Stu­dios spare no ex­pense for Os­car cam­paigns

The Washington Post Sunday - - 85TH ACADEMY AWARDS - by John Horn and Glenn Whipp

For­get about the price of gaso­line. The real sky­rock­et­ing ex­pense this year is the Os­car race. With two deep-pock­eted stu­dios locked into one of the clos­est best pic­ture du­els in re­cent me­mory and Academy Award vot­ing ex­tended by two weeks, the bat­tle be­tween “Argo” and “Lin­coln” has sparked what sev­eral Hol­ly­wood ex­ec­u­tives say is the costli­est cam­paign on record.

“It’s like an arms race this year,” said Jim Burke, a pro­ducer on one of last year’s best pic­ture nom­i­nees, “The Descen­dants.”

The best pic­ture con­test re­cently has been dom­i­nated by in­de­pen­dent pro­duc­tions such as “The Hurt Locker” and “The Artist” that couldn’t eas­ily throw around money as if it were con­fetti. But in this year’s Os­car race, Warner Bros.’ “Argo” and Walt Dis­ney Co.’s “Lin­coln” are each spend­ing an es­ti­mated $10 mil­lion — and po­ten­tially much more — tout­ing their film’s chances, up to dou­ble what a costly cam­paign has to­taled in years past.

Other stu­dios are only slightly less prof­li­gate: Uni­ver­sal Stu­dios (“Les Misérables”), 20th Cen­tury Fox (“Life of Pi”) and Sony Pic­tures (“Zero Dark Thirty”) all have spent lav­ishly on their “For Your Con­sid­er­a­tion” pro­mo­tions.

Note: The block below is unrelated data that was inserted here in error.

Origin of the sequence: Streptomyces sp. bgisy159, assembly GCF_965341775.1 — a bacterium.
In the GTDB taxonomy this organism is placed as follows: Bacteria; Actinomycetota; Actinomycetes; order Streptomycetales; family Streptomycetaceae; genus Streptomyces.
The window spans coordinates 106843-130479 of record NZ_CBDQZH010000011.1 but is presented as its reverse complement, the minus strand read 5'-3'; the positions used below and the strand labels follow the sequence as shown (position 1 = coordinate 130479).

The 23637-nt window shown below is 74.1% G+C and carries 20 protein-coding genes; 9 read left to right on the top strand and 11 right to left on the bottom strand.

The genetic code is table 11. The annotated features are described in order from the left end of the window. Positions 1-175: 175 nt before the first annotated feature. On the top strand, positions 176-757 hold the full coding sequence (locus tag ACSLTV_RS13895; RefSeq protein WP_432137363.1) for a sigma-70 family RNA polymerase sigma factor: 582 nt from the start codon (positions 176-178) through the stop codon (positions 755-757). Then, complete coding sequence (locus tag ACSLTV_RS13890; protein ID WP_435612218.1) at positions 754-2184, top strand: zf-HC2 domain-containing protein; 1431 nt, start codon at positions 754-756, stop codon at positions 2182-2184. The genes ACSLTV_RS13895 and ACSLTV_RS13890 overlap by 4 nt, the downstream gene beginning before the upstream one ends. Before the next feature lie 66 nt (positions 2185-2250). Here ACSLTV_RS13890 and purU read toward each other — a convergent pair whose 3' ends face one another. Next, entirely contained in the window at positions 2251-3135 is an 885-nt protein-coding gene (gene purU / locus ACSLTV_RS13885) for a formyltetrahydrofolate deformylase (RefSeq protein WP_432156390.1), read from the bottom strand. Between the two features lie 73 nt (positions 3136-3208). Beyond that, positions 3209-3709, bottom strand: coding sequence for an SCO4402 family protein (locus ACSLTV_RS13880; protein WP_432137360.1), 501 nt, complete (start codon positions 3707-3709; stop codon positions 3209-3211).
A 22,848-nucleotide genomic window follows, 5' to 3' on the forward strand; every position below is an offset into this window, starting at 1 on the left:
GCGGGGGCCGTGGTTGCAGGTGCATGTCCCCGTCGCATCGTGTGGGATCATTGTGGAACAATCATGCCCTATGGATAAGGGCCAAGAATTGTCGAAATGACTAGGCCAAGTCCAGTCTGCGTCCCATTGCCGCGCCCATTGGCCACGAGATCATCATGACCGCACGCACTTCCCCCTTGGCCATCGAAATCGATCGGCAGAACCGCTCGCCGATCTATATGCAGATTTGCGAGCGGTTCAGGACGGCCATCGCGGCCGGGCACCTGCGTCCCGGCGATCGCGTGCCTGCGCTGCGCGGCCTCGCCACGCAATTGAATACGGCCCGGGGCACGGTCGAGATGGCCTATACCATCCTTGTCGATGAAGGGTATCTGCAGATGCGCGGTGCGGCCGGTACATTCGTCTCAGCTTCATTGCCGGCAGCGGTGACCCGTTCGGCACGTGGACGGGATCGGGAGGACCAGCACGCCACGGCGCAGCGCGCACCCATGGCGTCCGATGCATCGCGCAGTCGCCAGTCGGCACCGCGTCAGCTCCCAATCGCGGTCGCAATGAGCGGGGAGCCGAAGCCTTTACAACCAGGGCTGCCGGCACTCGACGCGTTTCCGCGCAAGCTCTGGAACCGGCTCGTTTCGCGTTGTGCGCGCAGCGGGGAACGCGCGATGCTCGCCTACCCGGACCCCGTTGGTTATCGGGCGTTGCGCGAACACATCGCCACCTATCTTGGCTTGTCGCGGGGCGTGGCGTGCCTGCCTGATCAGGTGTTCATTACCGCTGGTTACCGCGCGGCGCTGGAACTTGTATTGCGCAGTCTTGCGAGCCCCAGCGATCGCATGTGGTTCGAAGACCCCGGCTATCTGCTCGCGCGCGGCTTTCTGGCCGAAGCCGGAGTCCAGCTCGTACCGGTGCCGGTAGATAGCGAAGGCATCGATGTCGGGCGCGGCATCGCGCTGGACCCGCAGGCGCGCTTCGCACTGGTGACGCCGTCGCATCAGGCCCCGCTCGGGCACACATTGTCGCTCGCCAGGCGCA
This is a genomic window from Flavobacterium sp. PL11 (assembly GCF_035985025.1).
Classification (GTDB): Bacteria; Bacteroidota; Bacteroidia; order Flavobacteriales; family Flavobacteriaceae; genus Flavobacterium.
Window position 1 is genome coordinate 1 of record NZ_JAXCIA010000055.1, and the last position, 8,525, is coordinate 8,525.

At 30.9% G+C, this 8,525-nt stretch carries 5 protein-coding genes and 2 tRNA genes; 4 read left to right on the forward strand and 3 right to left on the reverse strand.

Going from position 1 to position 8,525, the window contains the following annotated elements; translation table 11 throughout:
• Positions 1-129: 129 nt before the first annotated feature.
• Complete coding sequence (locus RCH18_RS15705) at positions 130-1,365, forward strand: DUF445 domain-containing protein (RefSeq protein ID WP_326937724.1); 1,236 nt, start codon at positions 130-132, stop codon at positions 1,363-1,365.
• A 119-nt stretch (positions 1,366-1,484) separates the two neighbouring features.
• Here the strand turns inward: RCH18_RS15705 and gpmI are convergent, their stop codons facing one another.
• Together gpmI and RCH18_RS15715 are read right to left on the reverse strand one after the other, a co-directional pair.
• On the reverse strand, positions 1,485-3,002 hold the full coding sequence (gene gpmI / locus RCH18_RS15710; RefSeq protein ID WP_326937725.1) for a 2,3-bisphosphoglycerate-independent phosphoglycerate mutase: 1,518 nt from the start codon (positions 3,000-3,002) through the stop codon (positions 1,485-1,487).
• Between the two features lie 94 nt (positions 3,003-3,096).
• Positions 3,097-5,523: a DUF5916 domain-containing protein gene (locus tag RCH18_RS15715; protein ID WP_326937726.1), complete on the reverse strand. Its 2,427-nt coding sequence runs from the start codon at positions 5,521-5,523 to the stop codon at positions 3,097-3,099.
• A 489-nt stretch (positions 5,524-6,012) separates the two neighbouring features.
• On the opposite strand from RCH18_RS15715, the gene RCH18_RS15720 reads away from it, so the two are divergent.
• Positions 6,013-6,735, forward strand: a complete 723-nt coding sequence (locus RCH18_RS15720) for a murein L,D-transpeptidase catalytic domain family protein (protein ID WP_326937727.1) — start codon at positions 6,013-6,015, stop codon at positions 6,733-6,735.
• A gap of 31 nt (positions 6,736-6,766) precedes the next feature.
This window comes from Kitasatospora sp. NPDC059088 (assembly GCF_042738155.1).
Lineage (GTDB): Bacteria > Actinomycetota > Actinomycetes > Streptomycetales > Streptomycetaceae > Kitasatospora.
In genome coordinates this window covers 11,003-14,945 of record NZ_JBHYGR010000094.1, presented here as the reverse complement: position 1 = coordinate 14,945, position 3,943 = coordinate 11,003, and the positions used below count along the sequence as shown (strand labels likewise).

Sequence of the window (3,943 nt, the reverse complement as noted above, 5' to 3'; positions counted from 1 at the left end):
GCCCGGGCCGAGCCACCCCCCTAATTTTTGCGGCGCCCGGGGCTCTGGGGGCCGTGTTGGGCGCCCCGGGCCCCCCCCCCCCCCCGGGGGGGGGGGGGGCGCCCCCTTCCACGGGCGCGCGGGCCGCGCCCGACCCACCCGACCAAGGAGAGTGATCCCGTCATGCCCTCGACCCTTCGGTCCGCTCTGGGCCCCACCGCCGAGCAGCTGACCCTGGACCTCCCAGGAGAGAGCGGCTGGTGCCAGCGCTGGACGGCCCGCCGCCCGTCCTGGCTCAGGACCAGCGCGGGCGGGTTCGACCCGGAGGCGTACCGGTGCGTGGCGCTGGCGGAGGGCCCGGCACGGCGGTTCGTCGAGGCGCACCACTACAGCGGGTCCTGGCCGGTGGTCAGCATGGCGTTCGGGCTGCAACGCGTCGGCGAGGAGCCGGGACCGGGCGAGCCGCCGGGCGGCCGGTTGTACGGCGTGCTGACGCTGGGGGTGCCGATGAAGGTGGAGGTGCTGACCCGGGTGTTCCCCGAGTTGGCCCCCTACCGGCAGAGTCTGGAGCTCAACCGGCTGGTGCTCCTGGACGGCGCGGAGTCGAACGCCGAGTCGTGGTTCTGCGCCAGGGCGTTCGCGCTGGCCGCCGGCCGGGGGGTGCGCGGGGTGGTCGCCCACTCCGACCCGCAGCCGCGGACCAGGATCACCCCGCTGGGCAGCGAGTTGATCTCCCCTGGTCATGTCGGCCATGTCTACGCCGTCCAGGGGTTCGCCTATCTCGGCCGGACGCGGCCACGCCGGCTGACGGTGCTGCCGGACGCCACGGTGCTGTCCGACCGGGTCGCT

The money can be well spent: A best pic­ture win can bring in mil­lions more at the box of­fice and help sell a ton more DVDs. What’s more, Os­car hard­ware can help woo im­age-con­scious film­mak­ers into a stu­dio’s fold. Dis­ney, the dis­trib­u­tor of “Lin­coln,” has never won a best pic­ture stat­uette, and Warner Bros. has a sub­stan­tial in­ter­est in mak­ing “Argo” di­rec­tor Ben Af­fleck and pro­ducer Ge­orge Clooney feel a lot of love.

Although the Academy of Mo­tion Pic­ture Arts and Sciences has cur­tailed the num­ber of post­nom­i­na­tion screen­ings, par­ties and pro­mo­tional e-mail blasts, it has no power over paid ad­ver­tis­ing and re­lated cam­paign ex­penses.

The spend­ing bl­iz­zard in­cludes cov­ers in Hol­ly­wood’s trade news­pa­pers (a sin­gle-page Va­ri­ety cover can cost as much as $80,000), 30-minute tele­vi­sion spots high­light­ing a film’s bona fides (lo­cal broad­cast time for re­cent half-hour “Lin­coln,” “Argo” and “Sil­ver Lin­ings Playbook” ads can cost more than $100,000) and first-class air travel, lim­ou­sines and ho­tels for film­mak­ers skip­ping around the globe to woo awards vot­ers and col­lect lesser tro­phies (“Lin­coln” star Daniel Day-Lewis doesn’t fly coach and stay at the lo­cal EconoLodge).

Out­door “wallscape” ad­ver­tis­ing on build­ings in prime real-es­tate lo­cales can run more than $200,000, in­clud­ing pro­duc­tion and in­stal­la­tion costs. And then there are the high-end par­ties and re­cep­tions for the nom­i­nees, which, if held at tony es­tab­lish­ments like the Bev­erly Hills Ho­tel, can set stu­dios back $100,000 per event.

Awards-sea­son book­keep­ing, like the rest of Hol­ly­wood ac­count­ing, is an amor­phous art form, which makes pre­cise ex­penses hard to pin­point. A blurry line sep­a­rates the spend­ing on a movie’s the­atri­cal and DVD re­leases with its Os­carsea­son ef­forts.